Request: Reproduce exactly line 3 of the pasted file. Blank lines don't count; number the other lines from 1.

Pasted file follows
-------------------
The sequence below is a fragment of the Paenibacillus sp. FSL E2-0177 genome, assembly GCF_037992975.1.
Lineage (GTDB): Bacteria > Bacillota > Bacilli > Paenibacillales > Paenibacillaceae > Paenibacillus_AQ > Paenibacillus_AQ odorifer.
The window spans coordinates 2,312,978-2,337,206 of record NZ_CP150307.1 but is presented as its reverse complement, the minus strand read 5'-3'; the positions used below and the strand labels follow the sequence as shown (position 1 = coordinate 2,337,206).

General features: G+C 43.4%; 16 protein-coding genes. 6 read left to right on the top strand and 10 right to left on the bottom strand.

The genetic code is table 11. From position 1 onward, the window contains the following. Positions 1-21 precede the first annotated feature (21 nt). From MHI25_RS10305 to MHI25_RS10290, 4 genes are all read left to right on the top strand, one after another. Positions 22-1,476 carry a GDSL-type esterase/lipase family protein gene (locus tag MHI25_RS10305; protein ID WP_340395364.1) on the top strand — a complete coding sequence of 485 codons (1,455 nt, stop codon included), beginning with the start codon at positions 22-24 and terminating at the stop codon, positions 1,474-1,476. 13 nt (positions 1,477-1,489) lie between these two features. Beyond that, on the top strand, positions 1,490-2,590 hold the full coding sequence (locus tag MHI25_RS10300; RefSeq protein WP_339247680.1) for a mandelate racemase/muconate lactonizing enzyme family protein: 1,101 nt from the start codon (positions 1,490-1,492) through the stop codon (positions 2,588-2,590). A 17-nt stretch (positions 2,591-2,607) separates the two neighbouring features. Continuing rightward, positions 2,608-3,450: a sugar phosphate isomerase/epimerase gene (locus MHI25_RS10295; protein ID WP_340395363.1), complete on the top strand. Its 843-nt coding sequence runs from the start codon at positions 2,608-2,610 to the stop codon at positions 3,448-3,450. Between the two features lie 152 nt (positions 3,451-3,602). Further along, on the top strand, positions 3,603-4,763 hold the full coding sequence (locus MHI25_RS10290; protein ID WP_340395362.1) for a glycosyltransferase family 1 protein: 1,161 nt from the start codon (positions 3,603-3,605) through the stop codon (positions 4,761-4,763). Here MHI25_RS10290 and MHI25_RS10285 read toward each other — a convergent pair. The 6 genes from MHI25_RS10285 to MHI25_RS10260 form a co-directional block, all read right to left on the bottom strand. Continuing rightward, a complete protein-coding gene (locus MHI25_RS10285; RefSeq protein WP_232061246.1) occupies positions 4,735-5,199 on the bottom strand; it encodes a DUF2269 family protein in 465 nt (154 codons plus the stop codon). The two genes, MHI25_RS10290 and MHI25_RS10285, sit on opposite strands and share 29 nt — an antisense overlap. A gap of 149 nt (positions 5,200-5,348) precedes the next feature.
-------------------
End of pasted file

The window spans coordinates 2,312,978-2,337,206 of record NZ_CP150307.1 but is presented as its reverse complement, the minus strand read 5'-3'; the positions used below and the strand labels follow the sequence as shown (position 1 = coordinate 2,337,206).